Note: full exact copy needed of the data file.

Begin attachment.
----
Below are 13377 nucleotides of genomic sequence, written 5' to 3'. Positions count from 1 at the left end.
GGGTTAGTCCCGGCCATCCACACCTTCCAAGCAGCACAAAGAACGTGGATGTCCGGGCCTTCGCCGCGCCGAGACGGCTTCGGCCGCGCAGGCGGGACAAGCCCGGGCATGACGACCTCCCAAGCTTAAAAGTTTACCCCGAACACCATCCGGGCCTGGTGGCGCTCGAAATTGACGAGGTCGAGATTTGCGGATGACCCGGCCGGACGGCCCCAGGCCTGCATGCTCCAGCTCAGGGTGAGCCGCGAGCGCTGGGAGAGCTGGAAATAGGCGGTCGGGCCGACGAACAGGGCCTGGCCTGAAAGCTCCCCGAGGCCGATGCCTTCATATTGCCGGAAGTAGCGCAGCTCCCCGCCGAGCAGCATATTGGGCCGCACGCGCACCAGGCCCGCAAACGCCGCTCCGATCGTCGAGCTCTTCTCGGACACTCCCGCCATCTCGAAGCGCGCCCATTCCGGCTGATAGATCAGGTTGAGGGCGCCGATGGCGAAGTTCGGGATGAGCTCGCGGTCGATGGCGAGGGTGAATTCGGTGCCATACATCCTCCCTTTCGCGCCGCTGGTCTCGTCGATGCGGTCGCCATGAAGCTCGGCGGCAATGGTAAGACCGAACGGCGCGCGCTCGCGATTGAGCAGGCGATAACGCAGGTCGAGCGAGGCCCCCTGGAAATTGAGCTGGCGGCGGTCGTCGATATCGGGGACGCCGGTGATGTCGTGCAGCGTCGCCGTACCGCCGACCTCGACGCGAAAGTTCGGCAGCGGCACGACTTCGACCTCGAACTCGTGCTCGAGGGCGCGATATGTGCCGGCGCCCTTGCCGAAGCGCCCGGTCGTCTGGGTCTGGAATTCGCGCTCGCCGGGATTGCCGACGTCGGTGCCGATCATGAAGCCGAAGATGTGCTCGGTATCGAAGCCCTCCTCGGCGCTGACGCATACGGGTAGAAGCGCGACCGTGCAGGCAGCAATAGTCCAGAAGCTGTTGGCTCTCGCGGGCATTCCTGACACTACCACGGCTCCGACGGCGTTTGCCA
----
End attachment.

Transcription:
Below are 13377 nucleotides of genomic sequence, written 5' to 3'. Positions count from 1 at the left end.
GGGTTAGTCCCGGCCATCCACACCTTCCAAGCAGCACAAAGAACGTGGATGTCCGGGCCTTCGCCGCGCCGAGACGGCTTCGGCCGCGCAGGCGGGACAAGCCCGGGCATGACGACCTCCCAAGCTTAAAAGTTTACCCCGAACACCATCCGGGCCTGGTGGCGCTCGAAATTGACGAGGTCGAGATTTGCGGATGACCCGGCCGGACGGCCCCAGGCCTGCATGCTCCAGCTCAGGGTGAGCCGCGAGCGCTGGGAGAGCTGGAAATAGGCGGTCGGGCCGACGAACAGGGCCTGGCCTGAAAGCTCCCCGAGGCCGATGCCTTCATATTGCCGGAAGTAGCGCAGCTCCCCGCCGAGCAGCATATTGGGCCGCACGCGCACCAGGCCCGCAAACGCCGCTCCGATCGTCGAGCTCTTCTCGGACACTCCCGCCATCTCGAAGCGCGCCCATTCCGGCTGATAGATCAGGTTGAGGGCGCCGATGGCGAAGTTCGGGATGAGCTCGCGGTCGATGGCGAGGGTGAATTCGGTGCCATACATCCTCCCTTTCGCGCCGCTGGTCTCGTCGATGCGGTCGCCATGAAGCTCGGCGGCAATGGTAAGACCGAACGGCGCGCGCTCGCGATTGAGCAGGCGATAACGCAGGTCGAGCGAGGCCCCCTGGAAATTGAGCTGGCGGCGGTCGTCGATATCGGGGACGCCGGTGATGTCGTGCAGCGTCGCCGTACCGCCGACCTCGACGCGAAAGTTCGGCAGCGGCACGACTTCGACCTCGAACTCGTGCTCGAGGGCGCGATATGTGCCGGCGCCCTTGCCGAAGCGCCCGGTCGTCTGGGTCTGGAATTCGCGCTCGCCGGGATTGCCGACGTCGGTGCCGATCATGAAGCCGAAGATGTGCTCGGTATCGAAGCCCTCCTCGGCGCTGACGCATACGGGTAGAAGCGCGACCGTGCAGGCAGCAATAGTCCAGAAGCTGTTGGCTCTCGCGGGCATTCCTGACACTACCACGGCTCCGACGGCGTTTGCCA